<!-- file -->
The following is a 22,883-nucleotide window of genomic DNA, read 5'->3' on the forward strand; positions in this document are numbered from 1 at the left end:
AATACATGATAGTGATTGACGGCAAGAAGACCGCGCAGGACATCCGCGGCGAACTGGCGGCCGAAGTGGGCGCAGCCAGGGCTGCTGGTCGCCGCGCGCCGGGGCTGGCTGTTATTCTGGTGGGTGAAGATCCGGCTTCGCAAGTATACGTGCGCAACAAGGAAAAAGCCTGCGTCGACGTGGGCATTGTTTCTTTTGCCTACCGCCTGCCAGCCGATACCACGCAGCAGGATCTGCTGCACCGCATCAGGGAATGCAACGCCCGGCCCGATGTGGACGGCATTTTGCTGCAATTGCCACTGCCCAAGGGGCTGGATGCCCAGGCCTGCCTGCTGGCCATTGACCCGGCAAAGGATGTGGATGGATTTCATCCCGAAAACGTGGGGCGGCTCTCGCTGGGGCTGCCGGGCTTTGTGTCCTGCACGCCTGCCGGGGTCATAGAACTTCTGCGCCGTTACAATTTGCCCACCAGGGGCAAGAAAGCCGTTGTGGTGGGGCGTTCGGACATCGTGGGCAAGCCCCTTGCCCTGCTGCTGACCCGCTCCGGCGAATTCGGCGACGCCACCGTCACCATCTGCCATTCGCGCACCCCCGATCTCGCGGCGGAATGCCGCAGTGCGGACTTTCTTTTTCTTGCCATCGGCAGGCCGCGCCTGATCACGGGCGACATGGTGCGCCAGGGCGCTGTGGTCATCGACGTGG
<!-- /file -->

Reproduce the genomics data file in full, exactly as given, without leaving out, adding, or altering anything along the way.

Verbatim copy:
The following is a 22,883-nucleotide window of genomic DNA, read 5'->3' on the forward strand; positions in this document are numbered from 1 at the left end:
AATACATGATAGTGATTGACGGCAAGAAGACCGCGCAGGACATCCGCGGCGAACTGGCGGCCGAAGTGGGCGCAGCCAGGGCTGCTGGTCGCCGCGCGCCGGGGCTGGCTGTTATTCTGGTGGGTGAAGATCCGGCTTCGCAAGTATACGTGCGCAACAAGGAAAAAGCCTGCGTCGACGTGGGCATTGTTTCTTTTGCCTACCGCCTGCCAGCCGATACCACGCAGCAGGATCTGCTGCACCGCATCAGGGAATGCAACGCCCGGCCCGATGTGGACGGCATTTTGCTGCAATTGCCACTGCCCAAGGGGCTGGATGCCCAGGCCTGCCTGCTGGCCATTGACCCGGCAAAGGATGTGGATGGATTTCATCCCGAAAACGTGGGGCGGCTCTCGCTGGGGCTGCCGGGCTTTGTGTCCTGCACGCCTGCCGGGGTCATAGAACTTCTGCGCCGTTACAATTTGCCCACCAGGGGCAAGAAAGCCGTTGTGGTGGGGCGTTCGGACATCGTGGGCAAGCCCCTTGCCCTGCTGCTGACCCGCTCCGGCGAATTCGGCGACGCCACCGTCACCATCTGCCATTCGCGCACCCCCGATCTCGCGGCGGAATGCCGCAGTGCGGACTTTCTTTTTCTTGCCATCGGCAGGCCGCGCCTGATCACGGGCGACATGGTGCGCCAGGGCGCTGTGGTCATCGACGTGG